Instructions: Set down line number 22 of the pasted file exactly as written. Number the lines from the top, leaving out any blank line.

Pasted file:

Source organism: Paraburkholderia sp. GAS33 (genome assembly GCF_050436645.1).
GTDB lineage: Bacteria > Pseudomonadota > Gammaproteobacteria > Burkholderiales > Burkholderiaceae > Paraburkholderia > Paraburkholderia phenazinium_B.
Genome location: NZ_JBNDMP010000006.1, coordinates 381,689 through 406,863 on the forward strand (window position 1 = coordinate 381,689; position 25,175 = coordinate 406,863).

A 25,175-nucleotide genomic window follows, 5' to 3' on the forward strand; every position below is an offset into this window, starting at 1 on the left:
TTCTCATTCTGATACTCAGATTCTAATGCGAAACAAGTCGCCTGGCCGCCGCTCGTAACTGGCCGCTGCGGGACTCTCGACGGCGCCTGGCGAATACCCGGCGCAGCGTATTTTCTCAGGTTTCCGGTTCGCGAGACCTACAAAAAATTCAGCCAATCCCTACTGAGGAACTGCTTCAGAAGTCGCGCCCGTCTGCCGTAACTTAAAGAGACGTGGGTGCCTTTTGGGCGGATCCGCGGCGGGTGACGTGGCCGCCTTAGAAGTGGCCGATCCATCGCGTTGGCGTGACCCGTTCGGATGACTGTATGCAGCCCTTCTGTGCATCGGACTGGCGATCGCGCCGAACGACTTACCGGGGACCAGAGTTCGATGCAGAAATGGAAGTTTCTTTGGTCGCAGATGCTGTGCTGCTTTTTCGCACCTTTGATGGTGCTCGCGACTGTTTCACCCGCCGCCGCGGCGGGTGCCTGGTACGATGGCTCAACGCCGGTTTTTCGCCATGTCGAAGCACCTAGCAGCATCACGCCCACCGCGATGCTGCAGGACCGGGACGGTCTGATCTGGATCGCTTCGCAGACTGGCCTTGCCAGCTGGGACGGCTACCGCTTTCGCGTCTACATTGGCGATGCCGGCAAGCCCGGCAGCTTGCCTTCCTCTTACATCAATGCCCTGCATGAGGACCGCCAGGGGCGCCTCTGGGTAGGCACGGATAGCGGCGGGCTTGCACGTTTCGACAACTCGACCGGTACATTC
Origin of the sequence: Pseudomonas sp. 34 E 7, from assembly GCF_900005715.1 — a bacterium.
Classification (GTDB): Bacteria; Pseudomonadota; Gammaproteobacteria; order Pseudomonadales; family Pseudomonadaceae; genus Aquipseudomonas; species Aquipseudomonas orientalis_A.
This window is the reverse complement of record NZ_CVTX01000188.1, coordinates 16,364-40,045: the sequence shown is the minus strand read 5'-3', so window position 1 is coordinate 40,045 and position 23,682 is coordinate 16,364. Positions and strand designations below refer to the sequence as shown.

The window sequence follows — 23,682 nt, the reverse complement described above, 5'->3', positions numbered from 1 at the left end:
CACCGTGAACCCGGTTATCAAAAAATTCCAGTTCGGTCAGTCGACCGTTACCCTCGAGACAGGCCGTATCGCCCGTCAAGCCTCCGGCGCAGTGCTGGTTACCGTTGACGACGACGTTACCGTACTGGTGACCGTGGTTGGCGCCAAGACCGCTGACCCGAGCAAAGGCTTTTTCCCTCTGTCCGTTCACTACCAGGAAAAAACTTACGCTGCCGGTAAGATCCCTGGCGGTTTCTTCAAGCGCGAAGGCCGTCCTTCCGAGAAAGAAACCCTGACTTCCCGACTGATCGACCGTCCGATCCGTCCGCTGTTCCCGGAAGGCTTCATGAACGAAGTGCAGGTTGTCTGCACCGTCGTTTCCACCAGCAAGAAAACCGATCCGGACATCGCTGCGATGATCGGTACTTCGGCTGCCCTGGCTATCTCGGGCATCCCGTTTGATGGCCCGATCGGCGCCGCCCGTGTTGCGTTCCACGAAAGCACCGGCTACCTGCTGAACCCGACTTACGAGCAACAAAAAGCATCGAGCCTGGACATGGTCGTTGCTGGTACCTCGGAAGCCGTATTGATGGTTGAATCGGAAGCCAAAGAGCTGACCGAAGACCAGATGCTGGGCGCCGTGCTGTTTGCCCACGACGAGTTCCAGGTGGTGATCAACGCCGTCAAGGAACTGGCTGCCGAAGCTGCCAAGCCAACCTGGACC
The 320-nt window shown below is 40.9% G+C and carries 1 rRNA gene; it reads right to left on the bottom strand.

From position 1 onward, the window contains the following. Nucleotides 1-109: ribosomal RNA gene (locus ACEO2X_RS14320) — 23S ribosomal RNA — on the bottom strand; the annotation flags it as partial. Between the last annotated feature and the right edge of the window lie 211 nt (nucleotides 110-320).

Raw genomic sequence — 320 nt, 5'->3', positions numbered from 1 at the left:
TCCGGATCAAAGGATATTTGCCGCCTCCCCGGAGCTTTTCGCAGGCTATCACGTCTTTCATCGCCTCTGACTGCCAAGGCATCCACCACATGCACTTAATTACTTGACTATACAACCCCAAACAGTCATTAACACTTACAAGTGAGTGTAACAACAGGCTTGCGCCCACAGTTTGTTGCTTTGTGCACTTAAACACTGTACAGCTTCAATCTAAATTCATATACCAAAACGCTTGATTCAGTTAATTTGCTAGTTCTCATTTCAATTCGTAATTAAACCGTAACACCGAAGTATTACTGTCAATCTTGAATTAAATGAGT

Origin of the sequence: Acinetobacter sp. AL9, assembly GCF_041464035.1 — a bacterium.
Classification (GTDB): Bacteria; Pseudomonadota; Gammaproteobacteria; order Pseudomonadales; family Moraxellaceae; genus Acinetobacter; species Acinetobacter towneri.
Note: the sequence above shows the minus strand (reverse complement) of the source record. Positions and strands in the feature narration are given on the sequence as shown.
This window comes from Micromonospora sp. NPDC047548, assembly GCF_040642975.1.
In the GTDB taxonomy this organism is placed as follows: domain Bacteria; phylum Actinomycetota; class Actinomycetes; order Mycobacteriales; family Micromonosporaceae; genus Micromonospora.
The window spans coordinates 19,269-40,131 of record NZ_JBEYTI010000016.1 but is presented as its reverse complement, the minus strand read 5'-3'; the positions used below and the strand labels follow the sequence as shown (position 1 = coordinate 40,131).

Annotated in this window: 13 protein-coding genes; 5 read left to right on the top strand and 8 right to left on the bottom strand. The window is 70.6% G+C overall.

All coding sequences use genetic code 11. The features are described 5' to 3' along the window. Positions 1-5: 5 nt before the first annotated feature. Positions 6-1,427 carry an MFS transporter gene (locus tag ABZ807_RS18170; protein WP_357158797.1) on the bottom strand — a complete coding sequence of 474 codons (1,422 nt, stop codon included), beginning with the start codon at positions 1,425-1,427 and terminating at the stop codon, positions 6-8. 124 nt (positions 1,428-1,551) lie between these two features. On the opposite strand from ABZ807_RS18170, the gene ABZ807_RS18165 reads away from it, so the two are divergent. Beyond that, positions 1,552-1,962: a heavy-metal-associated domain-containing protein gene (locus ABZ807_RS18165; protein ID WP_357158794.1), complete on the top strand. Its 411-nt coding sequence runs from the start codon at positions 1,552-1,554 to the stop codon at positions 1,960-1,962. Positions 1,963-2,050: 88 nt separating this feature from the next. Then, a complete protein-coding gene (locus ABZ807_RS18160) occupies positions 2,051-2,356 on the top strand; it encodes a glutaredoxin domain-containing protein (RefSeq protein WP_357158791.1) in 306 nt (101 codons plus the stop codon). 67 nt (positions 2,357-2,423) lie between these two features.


All coding sequences use genetic code 11. The features are described 5' to 3' along the window. Positions 1-5: 5 nt before the first annotated feature. Positions 6-1,427 carry an MFS transporter gene (locus tag ABZ807_RS18170; protein WP_357158797.1) on the bottom strand — a complete coding sequence of 474 codons (1,422 nt, stop codon included), beginning with the start codon at positions 1,425-1,427 and terminating at the stop codon, positions 6-8. 124 nt (positions 1,428-1,551) lie between these two features. On the opposite strand from ABZ807_RS18170, the gene ABZ807_RS18165 reads away from it, so the two are divergent. Beyond that, positions 1,552-1,962: a heavy-metal-associated domain-containing protein gene (locus ABZ807_RS18165; protein ID WP_357158794.1), complete on the top strand. Its 411-nt coding sequence runs from the start codon at positions 1,552-1,554 to the stop codon at positions 1,960-1,962. Positions 1,963-2,050: 88 nt separating this feature from the next. Then, a complete protein-coding gene (locus ABZ807_RS18160) occupies positions 2,051-2,356 on the top strand; it encodes a glutaredoxin domain-containing protein (RefSeq protein WP_357158791.1) in 306 nt (101 codons plus the stop codon). 67 nt (positions 2,357-2,423) lie between these two features.